Another point I want to make is that there are two types of love. There is selfless love—transcendent love, and there’s selfish love—narcissistic love. Most of us, by default, not maliciously, because we’re not taught any other experience, see love as being another need. Perhaps a more romantic one, but another need.

Feder: Like hunger…

Jacobson: And therefore, a need by definition, is narcissistic. Now I’m ready to give because I know I’m going to get something in return. It’s like a contractual thing. I get something so I’m ready to give. But it’s not driven by the giving, it’s driven by the need, by the taking. Whereas a transcendent love is drive by that higher vision. We want to build something together. There’s something that both of us contribute to each other that neither of us own.

That’s why in the Talmud it says there are three partners in a relationship, the man, the woman, and G-d. It’s not just some religious statement. G-d is the element that is beyond the two, it’s the soul, it’s the soul that is part of G-d, it’s the higher purpose. It’s that we are building something that even when things are not working that well, there’s some force that keeps us together. That’s why in Jewish tradition there’s a canopy, a chupah at the wedding ceremony. G-d is not an abstract concept, it’s the idea that there is some higher purpose to the relationship. That a man and woman live in a G-dly way, in a sacred way. And therefore, when it comes to actual love, what is called sexuality today, it is not merely goal oriented for momentary pleasure, but it is experienced as the deepest manifestation of intimacy, including intimacy with your soul, with G-d — intimacy with your higher calling.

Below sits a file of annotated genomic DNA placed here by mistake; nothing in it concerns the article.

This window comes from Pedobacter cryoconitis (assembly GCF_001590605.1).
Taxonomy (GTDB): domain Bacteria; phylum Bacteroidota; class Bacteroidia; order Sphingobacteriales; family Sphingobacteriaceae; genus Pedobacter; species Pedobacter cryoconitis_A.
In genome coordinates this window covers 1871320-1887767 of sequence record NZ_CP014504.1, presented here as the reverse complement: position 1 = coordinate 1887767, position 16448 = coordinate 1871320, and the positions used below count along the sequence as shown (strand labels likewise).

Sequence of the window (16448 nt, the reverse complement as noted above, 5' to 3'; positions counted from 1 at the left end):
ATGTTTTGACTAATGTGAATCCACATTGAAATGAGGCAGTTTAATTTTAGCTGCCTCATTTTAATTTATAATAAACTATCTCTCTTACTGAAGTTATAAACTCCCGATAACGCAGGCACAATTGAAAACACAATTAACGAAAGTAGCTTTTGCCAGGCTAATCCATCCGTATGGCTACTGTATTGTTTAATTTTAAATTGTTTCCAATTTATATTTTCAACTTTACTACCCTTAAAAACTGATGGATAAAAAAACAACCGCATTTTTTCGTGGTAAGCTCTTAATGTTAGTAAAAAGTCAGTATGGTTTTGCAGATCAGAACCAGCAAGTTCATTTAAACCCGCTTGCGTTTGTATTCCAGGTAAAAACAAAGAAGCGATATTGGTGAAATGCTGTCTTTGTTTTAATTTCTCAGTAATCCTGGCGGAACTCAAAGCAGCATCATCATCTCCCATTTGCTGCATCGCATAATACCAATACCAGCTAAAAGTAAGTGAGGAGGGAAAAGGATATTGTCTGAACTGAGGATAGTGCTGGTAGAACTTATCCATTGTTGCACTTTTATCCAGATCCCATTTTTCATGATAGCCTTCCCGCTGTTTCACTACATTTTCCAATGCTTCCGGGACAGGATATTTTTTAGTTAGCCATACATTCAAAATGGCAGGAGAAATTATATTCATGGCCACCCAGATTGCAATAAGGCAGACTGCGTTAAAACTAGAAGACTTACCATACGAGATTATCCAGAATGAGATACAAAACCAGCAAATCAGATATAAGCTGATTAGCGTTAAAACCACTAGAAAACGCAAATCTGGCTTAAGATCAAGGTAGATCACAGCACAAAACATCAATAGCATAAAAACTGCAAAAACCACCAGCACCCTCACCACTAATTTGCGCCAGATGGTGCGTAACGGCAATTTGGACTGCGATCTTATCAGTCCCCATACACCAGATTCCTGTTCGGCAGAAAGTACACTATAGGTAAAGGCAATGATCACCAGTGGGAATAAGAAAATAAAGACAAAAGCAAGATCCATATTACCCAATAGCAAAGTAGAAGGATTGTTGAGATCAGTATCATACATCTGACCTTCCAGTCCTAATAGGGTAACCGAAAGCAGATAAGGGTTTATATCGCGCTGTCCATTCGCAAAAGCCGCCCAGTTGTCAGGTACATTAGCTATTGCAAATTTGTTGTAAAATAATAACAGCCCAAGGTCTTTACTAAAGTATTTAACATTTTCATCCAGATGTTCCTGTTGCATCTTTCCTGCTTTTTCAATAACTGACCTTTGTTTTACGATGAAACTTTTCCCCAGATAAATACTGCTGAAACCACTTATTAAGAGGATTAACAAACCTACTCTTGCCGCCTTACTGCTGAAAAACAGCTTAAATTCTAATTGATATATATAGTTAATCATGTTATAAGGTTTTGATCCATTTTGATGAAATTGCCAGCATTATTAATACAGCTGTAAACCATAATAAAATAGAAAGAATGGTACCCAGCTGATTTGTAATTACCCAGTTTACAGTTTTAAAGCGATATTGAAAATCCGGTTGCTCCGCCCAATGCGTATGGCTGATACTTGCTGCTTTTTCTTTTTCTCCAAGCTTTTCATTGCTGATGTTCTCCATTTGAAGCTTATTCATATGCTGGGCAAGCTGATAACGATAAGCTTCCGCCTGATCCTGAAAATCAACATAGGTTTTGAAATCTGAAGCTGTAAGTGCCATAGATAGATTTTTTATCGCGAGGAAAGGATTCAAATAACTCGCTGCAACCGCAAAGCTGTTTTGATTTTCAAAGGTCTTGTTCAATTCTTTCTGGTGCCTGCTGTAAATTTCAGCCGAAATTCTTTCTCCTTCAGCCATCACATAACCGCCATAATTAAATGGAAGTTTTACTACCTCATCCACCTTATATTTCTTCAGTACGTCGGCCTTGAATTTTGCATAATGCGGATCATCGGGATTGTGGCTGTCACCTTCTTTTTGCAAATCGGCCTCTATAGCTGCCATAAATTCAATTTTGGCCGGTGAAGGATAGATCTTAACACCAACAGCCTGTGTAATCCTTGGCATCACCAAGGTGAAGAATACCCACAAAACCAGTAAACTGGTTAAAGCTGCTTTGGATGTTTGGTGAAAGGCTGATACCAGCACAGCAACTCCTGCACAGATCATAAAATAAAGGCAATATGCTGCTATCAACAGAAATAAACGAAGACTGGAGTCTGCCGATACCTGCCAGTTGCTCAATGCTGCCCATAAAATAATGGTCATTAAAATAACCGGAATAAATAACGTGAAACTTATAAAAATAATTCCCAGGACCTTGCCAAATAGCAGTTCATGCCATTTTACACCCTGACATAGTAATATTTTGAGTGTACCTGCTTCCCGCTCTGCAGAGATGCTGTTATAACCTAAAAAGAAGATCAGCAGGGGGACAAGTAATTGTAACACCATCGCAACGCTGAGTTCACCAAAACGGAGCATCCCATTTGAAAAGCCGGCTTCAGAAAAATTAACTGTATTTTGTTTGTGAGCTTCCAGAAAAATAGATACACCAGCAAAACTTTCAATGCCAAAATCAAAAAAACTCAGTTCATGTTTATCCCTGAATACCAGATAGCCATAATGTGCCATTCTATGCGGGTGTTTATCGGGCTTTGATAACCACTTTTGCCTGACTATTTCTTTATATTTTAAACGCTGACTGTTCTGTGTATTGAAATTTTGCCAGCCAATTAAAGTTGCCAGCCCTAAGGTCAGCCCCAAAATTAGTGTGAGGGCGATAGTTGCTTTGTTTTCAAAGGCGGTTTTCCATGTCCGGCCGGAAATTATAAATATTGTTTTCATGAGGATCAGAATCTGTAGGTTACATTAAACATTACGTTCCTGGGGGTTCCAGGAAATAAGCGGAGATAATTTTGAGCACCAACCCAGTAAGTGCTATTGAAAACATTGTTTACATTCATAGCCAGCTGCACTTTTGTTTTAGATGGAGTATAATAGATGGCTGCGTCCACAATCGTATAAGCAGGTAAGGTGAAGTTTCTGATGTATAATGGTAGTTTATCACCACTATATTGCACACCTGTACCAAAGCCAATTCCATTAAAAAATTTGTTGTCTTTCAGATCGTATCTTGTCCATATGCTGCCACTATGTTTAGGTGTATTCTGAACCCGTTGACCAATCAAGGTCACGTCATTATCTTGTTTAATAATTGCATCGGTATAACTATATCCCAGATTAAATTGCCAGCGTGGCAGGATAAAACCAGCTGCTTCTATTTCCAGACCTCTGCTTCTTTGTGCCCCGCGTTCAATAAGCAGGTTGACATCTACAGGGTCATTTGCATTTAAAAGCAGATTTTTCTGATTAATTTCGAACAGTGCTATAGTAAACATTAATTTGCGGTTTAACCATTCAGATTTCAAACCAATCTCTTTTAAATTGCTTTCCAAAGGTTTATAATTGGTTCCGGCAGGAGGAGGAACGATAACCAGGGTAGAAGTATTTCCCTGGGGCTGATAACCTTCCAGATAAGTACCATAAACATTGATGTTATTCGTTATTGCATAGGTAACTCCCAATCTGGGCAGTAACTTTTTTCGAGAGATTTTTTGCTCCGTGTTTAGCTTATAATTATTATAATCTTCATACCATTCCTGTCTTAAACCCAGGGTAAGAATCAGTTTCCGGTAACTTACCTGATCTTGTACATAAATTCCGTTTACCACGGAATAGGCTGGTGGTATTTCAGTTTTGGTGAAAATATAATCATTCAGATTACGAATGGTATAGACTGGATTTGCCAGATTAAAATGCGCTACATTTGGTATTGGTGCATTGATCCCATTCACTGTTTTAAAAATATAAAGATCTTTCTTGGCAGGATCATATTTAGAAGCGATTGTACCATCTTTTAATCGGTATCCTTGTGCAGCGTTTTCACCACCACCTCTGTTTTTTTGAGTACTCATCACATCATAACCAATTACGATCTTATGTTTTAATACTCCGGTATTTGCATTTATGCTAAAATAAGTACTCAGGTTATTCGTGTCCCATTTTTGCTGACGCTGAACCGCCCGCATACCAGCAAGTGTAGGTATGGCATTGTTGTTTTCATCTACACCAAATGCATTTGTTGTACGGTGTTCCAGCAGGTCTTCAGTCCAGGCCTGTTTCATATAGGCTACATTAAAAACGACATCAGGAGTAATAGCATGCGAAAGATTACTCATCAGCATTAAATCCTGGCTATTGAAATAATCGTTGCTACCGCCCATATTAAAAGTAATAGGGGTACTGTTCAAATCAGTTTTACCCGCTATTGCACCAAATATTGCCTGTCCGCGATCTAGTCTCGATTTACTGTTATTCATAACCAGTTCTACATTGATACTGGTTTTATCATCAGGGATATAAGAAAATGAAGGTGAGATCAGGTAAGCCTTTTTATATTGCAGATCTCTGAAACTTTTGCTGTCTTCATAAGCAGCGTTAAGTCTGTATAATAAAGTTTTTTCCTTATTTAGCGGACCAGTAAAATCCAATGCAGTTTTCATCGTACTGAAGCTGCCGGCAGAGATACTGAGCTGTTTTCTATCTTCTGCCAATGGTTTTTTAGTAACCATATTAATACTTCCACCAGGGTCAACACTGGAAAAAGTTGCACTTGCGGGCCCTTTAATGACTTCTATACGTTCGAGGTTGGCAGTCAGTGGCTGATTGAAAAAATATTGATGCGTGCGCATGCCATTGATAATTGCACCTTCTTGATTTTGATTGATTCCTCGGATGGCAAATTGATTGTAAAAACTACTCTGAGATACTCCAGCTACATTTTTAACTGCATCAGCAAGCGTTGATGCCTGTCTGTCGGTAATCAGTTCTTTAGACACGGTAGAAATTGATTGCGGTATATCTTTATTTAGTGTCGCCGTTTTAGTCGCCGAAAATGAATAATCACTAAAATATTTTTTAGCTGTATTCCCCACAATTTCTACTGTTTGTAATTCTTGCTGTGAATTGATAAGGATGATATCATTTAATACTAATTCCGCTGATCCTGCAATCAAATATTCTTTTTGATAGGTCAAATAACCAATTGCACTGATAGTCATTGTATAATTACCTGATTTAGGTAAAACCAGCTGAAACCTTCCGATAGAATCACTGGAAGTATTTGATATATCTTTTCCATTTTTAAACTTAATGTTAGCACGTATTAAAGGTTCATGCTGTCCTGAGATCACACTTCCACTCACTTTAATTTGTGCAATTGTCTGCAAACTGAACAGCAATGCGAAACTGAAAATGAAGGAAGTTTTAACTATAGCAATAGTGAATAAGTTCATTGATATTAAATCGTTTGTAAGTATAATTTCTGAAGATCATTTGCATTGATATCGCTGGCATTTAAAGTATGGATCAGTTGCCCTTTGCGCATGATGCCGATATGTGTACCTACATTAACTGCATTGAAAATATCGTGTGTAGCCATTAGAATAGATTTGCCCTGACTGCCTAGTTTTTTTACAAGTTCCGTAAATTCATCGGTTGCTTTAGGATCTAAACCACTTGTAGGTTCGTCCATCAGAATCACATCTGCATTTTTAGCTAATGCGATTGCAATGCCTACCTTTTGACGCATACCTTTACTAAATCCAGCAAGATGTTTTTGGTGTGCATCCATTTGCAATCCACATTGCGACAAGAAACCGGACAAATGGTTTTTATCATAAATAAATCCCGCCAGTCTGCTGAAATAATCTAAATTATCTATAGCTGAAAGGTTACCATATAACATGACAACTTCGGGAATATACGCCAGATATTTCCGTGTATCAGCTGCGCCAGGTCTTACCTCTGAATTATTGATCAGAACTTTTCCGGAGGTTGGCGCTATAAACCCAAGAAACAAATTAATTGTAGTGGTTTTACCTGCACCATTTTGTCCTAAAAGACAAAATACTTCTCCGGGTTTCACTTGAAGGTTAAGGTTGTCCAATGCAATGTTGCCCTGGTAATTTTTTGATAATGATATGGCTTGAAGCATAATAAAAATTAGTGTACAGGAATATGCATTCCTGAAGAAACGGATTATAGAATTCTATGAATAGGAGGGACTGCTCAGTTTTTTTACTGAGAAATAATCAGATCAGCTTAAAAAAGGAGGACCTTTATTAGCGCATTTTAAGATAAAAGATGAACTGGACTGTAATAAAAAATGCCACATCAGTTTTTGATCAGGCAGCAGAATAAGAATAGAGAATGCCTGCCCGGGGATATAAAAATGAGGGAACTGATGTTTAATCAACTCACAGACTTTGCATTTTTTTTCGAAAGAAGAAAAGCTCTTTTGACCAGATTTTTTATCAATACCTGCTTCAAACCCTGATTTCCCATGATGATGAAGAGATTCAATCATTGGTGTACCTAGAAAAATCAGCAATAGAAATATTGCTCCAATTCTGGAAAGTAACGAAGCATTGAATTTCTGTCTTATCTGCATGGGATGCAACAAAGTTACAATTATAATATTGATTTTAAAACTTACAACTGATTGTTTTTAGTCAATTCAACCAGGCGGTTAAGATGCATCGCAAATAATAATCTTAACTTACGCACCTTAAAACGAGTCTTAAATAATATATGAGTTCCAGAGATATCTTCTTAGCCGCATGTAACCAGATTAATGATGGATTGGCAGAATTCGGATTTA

Feder: At this point I think we may have scared enough people out there into thinking that they can never achieve a good relationship and so maybe we should go to calls right now and see if we can redeem ourselves!

People get married and most people, let’s say 75% of the people that I know in my life, friends of mine or maybe what happened to me, they leap right into it without that vision that you were speaking about, but it seems that later on, they leap right out of it so quickly… this is almost another part of modern life, that people seem to be able to leap out so quickly. It’s almost as if you hear people saying, “We should have stricter laws…”